Cathedral Route from Liverpool or Glasgow to London, and from London to the North of England and Scotland. To the Continent via Harwich and the Hook of Holland or Antwerp. Great Eastern Railway Company of England. n.d, but 1906 [Ebook]


Brocvhure with coloured paper covers, 8”x 4” opening out to 8”x 8”, pp.30, numerous B&W photogravure illustrations, and a very strange map which distorts the geography of England.


A similar publication, by the East Coast Companies, produced for the Americantmarket is at:

Long before the Trades Description Act, there were few legal tricks which a Railway Company would not stoop to in attempting to siphon off a share of some lucrative traffic from a rival.. Until the big transatlantic steamships abandoned Liverpool for Southampton (White Star,1907, Cunard 1919) the London & North Western Railway regarded this business as its own particular preserve, providing a floating landing stage served directly by luxuriously appointed trains from London. It jealously guarded the residual North Amrican trade afterwards, almost as if the USA was an extension of its own territory. This attitude continued under the LMS, when among the few extravagances permitted by that arch “Bean Counter”, Sir Josiah Stamp, locomotives and carriages were sent at considerable expence to Exhibitions in the USA, the “Royal Scot” in 1933 (not the original but a new loco taking the name permanently), and “Coronation”, (although actually “Duchess of Hamilton” with borrowed nameplates) in 1938.

Other companies nibbled at the LNWR pie. The GWR reached the Mersey via Birkenhead, ferrying transatlantic passengers across the river, while the Midland, ran trains into Liverpool Central. It could not run trains onto the landing stage, stage, but compensated by building a large luxurious hotel, “The Adelphi” whose warm comforts were much appreciated by passengers sea-sick or frozen by a winter crossing, compared to the austere and chilly Gothic styled LNWR establishment at Lime Street Station.

A surprising contender for passengers travelling through to the continent, was the Great Eastern Railway, which offered a through carriage at 2-30pm. from Central Station to the side of the steamer at Parkeston Quay, conveying passengers and their luggage without changing, via Lincoln and the GN &GE joint line. One assumes that this vehicle would be attached to the daily York – Harwich Boat Express train en route. Other through carriages are offered, Midland Railway, 12-50pm from Central, the L&Y at 2-10pm from Exchange, while passengers can leave Lime Street, LNWR, at 2-00pm. (“changing at Rugby Junction into a Through Corridor Carriage to Parkeston Quay”. All these in connection with the night steamer services.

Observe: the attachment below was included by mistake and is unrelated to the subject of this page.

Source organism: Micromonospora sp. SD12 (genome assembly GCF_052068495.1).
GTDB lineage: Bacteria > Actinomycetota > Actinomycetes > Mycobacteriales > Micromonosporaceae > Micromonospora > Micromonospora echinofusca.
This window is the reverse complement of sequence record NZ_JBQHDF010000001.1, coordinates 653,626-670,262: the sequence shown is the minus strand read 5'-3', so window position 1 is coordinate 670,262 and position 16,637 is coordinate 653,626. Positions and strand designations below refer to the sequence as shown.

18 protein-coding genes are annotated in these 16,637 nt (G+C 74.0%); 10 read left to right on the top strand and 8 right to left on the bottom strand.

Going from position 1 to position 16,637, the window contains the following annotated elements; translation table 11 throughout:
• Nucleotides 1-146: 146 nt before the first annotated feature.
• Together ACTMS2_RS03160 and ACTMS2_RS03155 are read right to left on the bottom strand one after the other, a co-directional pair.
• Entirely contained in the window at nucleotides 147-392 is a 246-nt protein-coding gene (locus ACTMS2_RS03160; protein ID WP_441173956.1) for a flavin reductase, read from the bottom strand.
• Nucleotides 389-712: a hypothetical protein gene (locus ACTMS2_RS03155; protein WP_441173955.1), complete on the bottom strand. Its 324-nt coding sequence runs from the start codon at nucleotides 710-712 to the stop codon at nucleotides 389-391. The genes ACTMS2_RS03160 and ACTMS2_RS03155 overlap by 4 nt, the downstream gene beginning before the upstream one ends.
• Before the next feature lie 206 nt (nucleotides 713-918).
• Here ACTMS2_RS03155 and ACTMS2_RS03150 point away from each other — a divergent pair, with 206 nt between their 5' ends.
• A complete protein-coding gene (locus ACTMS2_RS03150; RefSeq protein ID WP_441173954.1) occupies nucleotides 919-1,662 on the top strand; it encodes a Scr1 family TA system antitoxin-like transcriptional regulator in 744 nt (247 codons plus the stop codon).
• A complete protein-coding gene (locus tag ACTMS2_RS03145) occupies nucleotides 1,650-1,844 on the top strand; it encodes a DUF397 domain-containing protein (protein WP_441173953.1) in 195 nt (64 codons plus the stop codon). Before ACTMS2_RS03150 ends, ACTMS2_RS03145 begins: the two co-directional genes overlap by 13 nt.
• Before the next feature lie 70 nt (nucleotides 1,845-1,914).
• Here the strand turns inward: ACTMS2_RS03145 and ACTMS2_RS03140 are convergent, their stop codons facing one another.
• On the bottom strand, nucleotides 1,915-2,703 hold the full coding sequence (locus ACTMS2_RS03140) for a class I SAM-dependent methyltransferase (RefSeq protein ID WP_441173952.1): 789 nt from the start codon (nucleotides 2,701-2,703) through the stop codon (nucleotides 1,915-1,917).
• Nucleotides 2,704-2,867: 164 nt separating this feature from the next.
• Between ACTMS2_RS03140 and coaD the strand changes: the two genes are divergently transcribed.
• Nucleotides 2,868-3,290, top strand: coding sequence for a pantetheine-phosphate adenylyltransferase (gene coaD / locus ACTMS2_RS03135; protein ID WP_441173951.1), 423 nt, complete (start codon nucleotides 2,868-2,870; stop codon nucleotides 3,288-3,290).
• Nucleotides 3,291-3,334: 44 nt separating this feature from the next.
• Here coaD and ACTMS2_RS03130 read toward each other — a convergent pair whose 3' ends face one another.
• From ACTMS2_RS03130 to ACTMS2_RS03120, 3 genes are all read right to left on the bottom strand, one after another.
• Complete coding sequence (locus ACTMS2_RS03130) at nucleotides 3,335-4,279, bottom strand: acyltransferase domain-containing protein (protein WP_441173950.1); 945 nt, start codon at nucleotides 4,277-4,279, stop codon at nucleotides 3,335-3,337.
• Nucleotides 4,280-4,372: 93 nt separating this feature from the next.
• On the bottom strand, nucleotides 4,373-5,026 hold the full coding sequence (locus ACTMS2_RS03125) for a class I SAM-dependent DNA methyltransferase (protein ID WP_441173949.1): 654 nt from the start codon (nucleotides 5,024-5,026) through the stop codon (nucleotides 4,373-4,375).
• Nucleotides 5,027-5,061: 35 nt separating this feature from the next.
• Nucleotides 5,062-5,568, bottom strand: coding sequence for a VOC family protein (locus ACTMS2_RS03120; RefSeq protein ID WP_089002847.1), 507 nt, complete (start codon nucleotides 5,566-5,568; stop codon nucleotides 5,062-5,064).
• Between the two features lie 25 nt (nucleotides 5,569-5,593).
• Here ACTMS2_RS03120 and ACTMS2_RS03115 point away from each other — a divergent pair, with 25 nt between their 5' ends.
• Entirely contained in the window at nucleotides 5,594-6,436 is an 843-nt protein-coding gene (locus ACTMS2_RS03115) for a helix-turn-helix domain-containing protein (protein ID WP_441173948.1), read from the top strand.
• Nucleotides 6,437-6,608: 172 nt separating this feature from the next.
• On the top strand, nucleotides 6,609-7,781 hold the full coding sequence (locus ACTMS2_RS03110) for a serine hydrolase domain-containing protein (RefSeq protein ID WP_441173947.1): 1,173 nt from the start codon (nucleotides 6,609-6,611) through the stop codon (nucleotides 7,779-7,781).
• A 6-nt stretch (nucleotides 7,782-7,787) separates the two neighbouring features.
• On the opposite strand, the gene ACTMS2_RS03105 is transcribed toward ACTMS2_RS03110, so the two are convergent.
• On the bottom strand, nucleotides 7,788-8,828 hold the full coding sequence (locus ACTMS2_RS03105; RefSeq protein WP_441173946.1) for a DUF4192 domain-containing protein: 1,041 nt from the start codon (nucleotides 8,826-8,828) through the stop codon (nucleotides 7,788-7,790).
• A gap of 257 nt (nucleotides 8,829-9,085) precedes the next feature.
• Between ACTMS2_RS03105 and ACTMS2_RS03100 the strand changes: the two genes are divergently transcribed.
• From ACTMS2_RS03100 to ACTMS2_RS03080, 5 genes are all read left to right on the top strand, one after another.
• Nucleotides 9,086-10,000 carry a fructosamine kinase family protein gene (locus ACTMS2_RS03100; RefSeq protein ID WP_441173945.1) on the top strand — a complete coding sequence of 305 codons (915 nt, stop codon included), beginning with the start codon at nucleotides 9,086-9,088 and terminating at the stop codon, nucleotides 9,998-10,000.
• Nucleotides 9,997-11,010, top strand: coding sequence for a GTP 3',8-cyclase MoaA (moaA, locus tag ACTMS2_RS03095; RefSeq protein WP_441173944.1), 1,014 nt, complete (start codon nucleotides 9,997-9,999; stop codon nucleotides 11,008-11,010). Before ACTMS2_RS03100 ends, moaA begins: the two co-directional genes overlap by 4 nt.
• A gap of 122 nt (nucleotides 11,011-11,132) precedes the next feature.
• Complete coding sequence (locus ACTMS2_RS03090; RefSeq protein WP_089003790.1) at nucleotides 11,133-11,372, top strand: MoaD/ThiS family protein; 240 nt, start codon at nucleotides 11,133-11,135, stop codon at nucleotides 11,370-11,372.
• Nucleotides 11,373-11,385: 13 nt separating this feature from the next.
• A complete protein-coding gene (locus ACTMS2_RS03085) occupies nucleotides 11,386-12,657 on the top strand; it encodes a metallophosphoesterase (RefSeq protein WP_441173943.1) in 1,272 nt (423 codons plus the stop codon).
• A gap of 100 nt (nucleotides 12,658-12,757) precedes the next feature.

The brochure is silent on the subject of refreshments on all these services, save the Boat Expresses, which have dining cars, so recourse would have to be made to the Luncheon and Tea Baskets booked in advance from refreshment rooms. It is no doubt with a sigh of relief that passengers in the 2-30pm. through carriage from Liverpool Central found themselves attached to the York -Harwich Boat Express with access to a Dining Car. As these through carriages were probably single luggage composites (much luggage space would be required for the voluminous cabin trunks essential to a transatlantic crossing) seating probably no more than 25 passengers, one wonders if it was a financially viable,, as each Railway over which the carriage ran would get a proportion of the fare credited to it by the Railway Clearing House.

The through carriage to the side of the steamer could be a blessing, enabling a passenger with much luggage to avoid crossing London hampered by trunks to Liverpool Street for the boat express, even if the journey on the Joint Line, with its endless vistas of black fields or floods, dykes and ditches did give a whole new concept of the meaning of eternity…Also, in 1906, it is unlikely that there was any steam heating in the through carriage at least until attachment to the York train. However, the fare via the cross country route would be cheaper. Personally, I would have wired ahead for a conveyance for self and trunks from Euston to Liverpool Street. The cross country journey from Rugby to Harwich would have been almost as tedious as via the Joint Line. Any passenger travelling from Liverpool to London only who was booked by the Cathedral Route because of the the blandishments of this brochure should have sued the travel Agent.

The smooth riding LNWR 12-wheeled Dining Car and a five course luncheon would have filled the journey to Euston most agreeably. A wash and Brush-up at the Great Eastern Hotel at Liverpool Street, and registering the luggage through to my continental destination would comfortably occupy the time until the departure of the Harwich Boat Train and an excellent a la carte dinner on board.

The map is a real curiosity of dis-information. Cambridge is placed almost in the Midlands, some distance west of Peterborough. The GN&GE Joint line and connections, is an almost straight line running from Ely to York, via Lincoln – again shown west of Peterborough – while the Great Northern East Coast main line, is depicted as a very thin black line, which peters out somewhere north of Newark. The GWR, LNWR and Midland main lines to the north are treated in a similar cavalier fashion, while the GCR south of Sheffield has largely disappeared. It must have puzzled any American travellers with an elementary knowledge of English Geography . The brochure is packed with information on fares to various destinations.



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